Late in the afternoon on Thursday December 16, 2017 the IRS released the 2018 standard mileage rates with Notice 2018-03. These rates are used for calculating deductible amounts related to business mileage, charitable deduction mileage, medical mileage, and mileage related to a qualified move.
For business use of an auto, including car, van, pickup truck, or panel truck, the rate has increased by one cent, up to 54.5 cents per qualified mile driven. 2017 had the lowest mileage rate since the first half of 2011 when it was 51 cents and the rate had been falling since beginning 2016. The increase, even though a penny, is a welcomed one for taxpayers and business owners. As a reminder with business mileage, record keeping is critical as described in “Small Business Owner Deduction Hack.”
The medical mileage rate is currently subject to the hotly debated tax reform bill, Tax Cuts and Jobs Act. Within the draft bill, there are potential changes coming to the medical deduction. We should know more about this in early 2018. For now though, the rate has been increased to 18 cents per qualified medical mile.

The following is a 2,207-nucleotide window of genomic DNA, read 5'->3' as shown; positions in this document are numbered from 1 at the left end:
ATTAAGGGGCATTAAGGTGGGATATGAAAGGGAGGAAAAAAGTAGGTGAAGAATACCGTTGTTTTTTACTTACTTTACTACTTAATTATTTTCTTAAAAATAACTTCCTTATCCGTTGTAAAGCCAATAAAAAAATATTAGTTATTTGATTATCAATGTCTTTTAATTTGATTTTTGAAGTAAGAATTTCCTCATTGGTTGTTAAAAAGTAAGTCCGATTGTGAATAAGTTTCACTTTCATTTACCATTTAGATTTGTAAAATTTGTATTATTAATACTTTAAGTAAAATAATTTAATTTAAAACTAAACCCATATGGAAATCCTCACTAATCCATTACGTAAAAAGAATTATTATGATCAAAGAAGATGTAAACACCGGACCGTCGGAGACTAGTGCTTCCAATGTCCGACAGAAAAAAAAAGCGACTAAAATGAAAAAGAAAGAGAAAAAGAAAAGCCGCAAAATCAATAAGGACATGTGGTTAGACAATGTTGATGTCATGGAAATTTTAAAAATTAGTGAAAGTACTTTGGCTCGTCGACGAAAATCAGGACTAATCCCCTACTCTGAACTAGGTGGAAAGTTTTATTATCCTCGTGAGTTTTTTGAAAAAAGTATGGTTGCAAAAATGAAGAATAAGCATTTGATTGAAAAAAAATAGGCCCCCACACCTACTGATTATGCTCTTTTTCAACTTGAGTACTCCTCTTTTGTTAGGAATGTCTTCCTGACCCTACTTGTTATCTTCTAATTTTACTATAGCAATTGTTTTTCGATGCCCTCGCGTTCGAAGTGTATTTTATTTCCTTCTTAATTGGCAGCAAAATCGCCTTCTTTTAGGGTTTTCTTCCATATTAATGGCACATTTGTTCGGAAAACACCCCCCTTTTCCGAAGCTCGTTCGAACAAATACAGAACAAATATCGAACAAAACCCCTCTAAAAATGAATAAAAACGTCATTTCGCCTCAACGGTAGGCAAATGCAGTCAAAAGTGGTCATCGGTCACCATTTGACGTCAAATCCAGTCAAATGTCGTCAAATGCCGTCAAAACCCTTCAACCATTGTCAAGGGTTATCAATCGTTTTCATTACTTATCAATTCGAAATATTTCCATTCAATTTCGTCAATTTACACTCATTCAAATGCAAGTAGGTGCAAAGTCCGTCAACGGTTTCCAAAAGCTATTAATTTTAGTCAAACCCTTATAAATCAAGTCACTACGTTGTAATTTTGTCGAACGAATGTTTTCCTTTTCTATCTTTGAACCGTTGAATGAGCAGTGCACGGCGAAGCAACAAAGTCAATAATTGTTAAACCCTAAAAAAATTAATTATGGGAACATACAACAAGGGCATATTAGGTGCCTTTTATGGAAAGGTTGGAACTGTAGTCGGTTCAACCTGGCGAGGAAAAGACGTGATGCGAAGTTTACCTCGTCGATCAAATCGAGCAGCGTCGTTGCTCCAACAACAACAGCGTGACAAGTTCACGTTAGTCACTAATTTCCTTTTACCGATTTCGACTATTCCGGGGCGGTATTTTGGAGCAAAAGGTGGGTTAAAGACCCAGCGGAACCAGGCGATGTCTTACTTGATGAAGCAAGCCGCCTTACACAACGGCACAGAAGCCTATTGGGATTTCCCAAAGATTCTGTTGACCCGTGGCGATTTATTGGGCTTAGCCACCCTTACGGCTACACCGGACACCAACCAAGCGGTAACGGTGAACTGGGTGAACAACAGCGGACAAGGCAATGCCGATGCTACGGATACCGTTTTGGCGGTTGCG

The moving mileage rate amount is tied to the medical rate and has increased from 17 cents in 2017 to 18 cents in 2018. There are specific rules related to moves. Again, similar to the medical mileage deduction, this deduction is subject to be changed due to the Tax Cuts and Jobs Act. Both versions of the bill are moving to eliminate the deduction for moving, but would still allow members of the armed forces to take it.
The rate for charitable mileage has not increased since 1998 when it went from 12 cents per mile to 14 cents per mile. Like years of past, it has stayed at 14 cents per mile. To achieve this deduction, the mileage must be for a charitable purpose. For example, volunteering at a church camp and driving equipment from the church to the camp and back. The mileage on the round trip would be deductible at 14 cents per mile.
All in all, although there could be some change related to the medical expense deduction and moving expense deduction, it is good to see the rates buck the trend of decreasing over the last two years and slightly increase. Although it might be only a penny on the business mileage, it can still make a difference. For each 100 business miles driven, it is an extra dollar deduction.
Curious as to how these rate changes will affect your 2018 taxes? Call today and schedule a meeting with Fitzpatrick, Johnson & Associates CPAs, (503) 472-0576.
Fitzpatrick, Johnson & Associates CPAs, is a full service accounting firm providing tax, financial statement, and bookkeeping services based in McMinnville, OR, southwest of Portland, OR.